Abuse Impedes Prevention: The Intersection of Intimate Partner Violence and HIV/STI Risk Among Young African American Women

Puja Seth, Gina M. Wingood, La Shun S. Robinson, Jerris L. Raiford, Ralph J. DiClemente

Research output: Contribution to journalArticlepeer-review

Abstract

Intimate partner violence (IPV) is associated with risky sexual behavior and STIs among diverse groups of women. IPV was examined as a moderator of efficacy for an HIV/STI intervention. 848 African American women, 18–29, were randomly assigned to an HIV/STI intervention or control condition. Participants completed measures on sociodemographics, IPV, risky sexual behavior and received STI testing. IPV predicted inconsistent condom use and a risky sexual partner over 12-month follow-up. A significant interaction indicated that among women who experienced IPV, those in the intervention were more likely to test positive for Trichomonas vaginalis (TV). Among intervention participants, those who experienced IPV were more likely to test TV-positive than those who did not. In an HIV intervention that did not specifically address IPV, women in the control condition were less likely to acquire TV than those in the intervention. Consideration of contextual/interpersonal factors is essential when developing HIV intervention programs.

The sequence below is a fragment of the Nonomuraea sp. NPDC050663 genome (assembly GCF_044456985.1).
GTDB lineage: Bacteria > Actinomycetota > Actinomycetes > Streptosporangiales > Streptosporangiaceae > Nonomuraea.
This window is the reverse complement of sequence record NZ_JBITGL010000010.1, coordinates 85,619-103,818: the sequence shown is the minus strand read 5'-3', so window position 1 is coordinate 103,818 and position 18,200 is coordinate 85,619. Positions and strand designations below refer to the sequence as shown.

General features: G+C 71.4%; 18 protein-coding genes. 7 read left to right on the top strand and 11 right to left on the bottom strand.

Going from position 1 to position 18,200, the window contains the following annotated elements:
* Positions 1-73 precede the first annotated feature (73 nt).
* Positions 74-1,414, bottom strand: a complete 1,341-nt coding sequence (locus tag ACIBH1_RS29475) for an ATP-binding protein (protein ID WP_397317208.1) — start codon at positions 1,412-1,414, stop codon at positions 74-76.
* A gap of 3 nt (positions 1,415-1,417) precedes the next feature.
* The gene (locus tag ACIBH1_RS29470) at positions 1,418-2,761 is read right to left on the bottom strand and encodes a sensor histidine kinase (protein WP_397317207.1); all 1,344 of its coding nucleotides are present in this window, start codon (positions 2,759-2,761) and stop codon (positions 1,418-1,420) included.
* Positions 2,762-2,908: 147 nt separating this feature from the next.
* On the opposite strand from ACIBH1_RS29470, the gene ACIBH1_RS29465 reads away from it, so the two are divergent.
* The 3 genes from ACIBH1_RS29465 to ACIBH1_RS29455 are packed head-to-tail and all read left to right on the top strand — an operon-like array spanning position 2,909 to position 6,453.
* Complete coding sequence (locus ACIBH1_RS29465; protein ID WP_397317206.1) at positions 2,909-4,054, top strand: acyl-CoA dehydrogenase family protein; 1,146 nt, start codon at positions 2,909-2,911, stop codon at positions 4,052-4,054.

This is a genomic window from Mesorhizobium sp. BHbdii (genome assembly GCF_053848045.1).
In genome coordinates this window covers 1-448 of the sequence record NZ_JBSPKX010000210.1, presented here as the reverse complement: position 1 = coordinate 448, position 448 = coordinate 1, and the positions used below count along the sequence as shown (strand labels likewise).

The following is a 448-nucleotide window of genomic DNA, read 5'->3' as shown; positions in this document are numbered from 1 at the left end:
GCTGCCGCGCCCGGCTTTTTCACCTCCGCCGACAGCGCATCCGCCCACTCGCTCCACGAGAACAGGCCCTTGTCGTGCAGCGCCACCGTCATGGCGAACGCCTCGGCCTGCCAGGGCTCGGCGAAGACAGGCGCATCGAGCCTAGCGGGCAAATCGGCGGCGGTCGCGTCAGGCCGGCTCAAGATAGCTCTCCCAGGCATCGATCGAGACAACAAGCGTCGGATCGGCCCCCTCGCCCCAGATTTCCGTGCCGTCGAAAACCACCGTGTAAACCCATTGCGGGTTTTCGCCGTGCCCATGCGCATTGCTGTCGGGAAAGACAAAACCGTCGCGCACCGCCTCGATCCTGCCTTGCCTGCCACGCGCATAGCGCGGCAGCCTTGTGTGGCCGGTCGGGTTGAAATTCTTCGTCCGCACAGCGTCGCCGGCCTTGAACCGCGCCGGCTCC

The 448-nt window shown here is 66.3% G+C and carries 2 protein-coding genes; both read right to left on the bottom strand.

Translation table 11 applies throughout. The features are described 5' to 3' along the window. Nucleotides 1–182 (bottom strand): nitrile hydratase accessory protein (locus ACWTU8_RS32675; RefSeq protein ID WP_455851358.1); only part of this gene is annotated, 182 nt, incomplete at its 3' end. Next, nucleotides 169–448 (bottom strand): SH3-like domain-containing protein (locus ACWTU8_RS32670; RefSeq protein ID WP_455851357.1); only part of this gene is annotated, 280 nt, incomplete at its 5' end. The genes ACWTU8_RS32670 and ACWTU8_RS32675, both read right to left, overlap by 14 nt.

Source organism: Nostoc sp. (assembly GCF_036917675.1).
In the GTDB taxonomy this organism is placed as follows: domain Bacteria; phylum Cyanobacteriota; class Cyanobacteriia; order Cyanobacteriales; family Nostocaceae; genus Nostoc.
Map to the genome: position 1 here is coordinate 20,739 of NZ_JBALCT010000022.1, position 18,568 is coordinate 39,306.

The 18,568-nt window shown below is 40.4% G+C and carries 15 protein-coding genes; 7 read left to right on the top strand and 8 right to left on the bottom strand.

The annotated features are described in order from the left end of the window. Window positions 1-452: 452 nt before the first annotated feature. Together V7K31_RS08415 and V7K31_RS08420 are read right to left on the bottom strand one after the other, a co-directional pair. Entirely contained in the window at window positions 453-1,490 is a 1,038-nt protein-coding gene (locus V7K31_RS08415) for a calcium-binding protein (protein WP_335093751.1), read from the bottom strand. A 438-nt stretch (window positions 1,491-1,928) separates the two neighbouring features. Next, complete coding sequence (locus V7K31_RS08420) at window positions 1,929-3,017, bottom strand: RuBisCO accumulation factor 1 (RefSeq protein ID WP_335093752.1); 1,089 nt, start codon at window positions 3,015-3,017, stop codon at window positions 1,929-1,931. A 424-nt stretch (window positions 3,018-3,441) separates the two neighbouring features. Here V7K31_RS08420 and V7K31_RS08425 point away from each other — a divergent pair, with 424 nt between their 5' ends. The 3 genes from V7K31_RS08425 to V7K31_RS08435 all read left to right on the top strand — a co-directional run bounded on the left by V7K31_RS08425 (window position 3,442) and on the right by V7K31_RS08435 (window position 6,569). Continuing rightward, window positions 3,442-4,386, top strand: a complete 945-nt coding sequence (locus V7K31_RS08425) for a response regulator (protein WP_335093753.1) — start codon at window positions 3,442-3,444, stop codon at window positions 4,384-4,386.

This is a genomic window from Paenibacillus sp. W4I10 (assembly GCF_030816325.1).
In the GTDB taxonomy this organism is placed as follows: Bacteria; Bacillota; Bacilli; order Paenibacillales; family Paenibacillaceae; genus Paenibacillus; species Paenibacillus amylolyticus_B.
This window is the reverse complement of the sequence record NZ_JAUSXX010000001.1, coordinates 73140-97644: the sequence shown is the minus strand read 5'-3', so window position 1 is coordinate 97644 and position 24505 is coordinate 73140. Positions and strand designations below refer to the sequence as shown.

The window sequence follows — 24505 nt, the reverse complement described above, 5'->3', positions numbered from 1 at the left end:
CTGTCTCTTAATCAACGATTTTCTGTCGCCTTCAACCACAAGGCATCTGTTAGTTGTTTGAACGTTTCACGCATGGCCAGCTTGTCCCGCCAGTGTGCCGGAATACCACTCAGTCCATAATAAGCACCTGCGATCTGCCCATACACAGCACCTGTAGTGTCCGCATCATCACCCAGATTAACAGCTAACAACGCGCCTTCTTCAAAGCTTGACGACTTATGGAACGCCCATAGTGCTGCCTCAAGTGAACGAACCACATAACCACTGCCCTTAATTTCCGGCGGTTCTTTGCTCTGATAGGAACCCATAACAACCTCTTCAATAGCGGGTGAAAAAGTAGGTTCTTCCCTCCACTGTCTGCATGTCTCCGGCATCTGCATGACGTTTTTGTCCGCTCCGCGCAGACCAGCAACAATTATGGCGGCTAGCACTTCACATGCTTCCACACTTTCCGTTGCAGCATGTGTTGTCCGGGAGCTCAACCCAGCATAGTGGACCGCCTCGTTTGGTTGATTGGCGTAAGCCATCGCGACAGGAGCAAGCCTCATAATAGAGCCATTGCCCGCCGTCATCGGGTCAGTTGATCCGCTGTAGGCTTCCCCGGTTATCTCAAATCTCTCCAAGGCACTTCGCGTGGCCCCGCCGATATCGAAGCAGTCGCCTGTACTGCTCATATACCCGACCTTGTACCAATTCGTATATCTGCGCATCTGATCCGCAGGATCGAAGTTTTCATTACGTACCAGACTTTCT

Original languageEnglish (US)
Pages (from-to)1438-1445
Number of pages8
JournalAIDS and Behavior
Volume19
Issue number8
DOIs
StatePublished - Aug 6 2015

Keywords

  • African American
  • HIV
  • Intimate partner violence
  • Risky sexual behavior
  • Sexually transmitted infection
  • Women

ASJC Scopus subject areas

  • Social Psychology
  • Public Health, Environmental and Occupational Health
  • Infectious Diseases

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